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Contact: Christine Payton AUG. 22, 2011
(337) 482-6397, payton@louisiana.edu
 
COMPUTER-BASED GAME, RIGGLEFISH, TEACHES SCIENCE
Finalist for Adobe Award in October

A computer-based educational game developed by UL Lafayette’s Center for Innovative Learning and Assessment Technologies and Texas A&M is a finalist for a prestigious award.

RiggleFish teaches players about scientific inquiry and genetics.

The game is a finalist in the 2011 Adobe Design Achievement Awards competition in the Innovation in Interactive Media in Education category. Winners will be announced in October.

“ Video games can help learners to experience science in a whole new way – by actually engaging in the same practices as scientists,” said Dr. Doug Williams, CILAT director and associate professor of instructional technology at UL Lafayette. “This was our goal in the design of the game.”

In RiggleFish, players take on the role of Dr. Waters, a geneticist tasked by the government to develop a source for Omega X. This fatty acid can be used as a protectant against a deadly bioweapon.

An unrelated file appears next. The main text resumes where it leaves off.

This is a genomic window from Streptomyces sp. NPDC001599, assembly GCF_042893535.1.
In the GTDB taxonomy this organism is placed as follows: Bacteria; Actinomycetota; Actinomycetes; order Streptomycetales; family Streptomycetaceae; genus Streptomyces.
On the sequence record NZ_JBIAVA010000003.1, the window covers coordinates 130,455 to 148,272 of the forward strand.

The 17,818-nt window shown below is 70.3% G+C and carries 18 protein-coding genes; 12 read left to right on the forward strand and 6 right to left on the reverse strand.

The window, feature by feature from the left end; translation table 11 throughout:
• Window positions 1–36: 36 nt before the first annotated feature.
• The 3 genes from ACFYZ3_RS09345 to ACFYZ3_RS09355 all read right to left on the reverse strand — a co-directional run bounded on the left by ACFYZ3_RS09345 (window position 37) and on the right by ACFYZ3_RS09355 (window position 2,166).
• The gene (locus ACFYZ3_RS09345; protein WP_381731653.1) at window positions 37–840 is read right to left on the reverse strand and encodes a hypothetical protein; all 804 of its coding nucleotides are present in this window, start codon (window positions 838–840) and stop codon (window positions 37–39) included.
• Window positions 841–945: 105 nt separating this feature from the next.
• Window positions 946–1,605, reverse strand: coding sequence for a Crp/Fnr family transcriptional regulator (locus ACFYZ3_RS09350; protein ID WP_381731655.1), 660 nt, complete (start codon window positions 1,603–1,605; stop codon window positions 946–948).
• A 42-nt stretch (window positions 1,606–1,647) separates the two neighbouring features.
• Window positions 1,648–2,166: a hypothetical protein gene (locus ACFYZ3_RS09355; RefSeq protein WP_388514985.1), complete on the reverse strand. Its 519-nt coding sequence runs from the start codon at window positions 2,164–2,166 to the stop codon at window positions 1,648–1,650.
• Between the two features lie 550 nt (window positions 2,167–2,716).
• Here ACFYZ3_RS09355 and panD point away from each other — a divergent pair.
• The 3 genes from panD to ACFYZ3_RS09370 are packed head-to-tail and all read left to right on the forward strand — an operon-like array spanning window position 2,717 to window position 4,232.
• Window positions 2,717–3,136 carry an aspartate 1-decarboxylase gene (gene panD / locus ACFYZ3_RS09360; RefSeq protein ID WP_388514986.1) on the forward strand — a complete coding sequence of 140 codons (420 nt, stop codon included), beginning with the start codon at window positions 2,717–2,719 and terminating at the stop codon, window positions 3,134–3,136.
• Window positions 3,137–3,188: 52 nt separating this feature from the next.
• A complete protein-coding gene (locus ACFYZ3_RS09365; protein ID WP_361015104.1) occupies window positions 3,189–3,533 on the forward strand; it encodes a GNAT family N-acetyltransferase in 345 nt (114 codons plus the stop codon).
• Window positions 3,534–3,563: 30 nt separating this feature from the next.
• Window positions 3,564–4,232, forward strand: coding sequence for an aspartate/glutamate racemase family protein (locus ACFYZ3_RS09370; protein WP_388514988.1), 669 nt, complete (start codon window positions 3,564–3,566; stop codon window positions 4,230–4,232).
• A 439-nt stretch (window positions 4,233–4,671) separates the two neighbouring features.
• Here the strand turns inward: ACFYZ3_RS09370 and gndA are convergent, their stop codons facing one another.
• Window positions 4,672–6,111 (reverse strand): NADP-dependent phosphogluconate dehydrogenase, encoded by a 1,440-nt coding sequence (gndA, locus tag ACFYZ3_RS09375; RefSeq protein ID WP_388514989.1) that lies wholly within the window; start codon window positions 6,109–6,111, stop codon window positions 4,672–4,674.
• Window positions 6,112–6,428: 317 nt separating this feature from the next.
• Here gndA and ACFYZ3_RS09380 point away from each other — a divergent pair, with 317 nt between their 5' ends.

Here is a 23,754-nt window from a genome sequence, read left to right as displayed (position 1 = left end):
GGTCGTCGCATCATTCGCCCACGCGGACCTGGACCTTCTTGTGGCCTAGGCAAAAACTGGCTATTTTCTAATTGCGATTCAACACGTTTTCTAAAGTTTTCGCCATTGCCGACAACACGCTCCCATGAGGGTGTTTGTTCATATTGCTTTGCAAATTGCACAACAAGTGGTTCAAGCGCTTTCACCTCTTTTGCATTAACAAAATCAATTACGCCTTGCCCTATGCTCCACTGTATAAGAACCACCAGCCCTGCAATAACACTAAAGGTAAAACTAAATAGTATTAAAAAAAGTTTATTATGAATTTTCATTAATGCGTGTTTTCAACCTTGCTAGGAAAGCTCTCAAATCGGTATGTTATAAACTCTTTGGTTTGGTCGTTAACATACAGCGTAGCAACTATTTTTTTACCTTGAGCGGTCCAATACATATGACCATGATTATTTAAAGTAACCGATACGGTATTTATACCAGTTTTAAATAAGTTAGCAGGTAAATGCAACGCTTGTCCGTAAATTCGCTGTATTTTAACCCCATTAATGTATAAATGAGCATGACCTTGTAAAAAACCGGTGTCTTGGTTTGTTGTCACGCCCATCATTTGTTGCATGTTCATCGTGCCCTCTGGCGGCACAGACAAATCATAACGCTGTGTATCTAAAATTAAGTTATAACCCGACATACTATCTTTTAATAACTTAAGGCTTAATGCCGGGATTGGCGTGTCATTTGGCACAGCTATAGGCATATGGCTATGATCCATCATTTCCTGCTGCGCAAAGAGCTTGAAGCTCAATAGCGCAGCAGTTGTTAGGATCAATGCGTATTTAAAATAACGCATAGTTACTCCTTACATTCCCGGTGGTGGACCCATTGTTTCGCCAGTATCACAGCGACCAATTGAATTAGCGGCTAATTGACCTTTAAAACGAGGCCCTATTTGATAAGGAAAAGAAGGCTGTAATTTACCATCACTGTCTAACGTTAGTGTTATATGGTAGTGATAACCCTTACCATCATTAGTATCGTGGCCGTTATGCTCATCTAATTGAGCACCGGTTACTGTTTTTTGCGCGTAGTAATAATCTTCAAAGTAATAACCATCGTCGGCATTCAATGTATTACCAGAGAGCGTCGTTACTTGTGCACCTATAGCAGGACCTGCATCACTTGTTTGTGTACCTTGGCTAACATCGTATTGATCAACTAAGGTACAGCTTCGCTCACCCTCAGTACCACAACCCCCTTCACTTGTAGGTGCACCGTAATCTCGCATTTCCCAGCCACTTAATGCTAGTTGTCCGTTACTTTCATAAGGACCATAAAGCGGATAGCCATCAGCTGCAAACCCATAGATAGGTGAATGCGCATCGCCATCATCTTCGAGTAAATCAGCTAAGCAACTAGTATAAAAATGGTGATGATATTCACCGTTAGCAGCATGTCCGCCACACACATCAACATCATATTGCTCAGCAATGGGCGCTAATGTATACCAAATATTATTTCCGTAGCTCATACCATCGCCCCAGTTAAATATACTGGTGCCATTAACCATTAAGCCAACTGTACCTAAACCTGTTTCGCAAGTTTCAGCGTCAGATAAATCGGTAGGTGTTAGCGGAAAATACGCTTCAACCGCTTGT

RiggleFish, a recently discovered fish species, is rich in Omega X. Players work in a top-secret underwater research laboratory to breed a type of RiggleFish that produces Omega X and can be farmed to provide a source for the needed protectant.

To accomplish this task, students must use observation and testing skills to breed these fish to obtain the target RiggleFish.

There are three levels of the game, each appropriate for different grade levels. Level 1 matches the National Science Education standards for middle school. Level 2 is for high school biology classes and Level 3 is the most challenging and is geared toward advanced high school learners.
 
 
 
 
 
 
 
 
 
 
 

Document last revised Monday, August 22, 2011 3:26 PM

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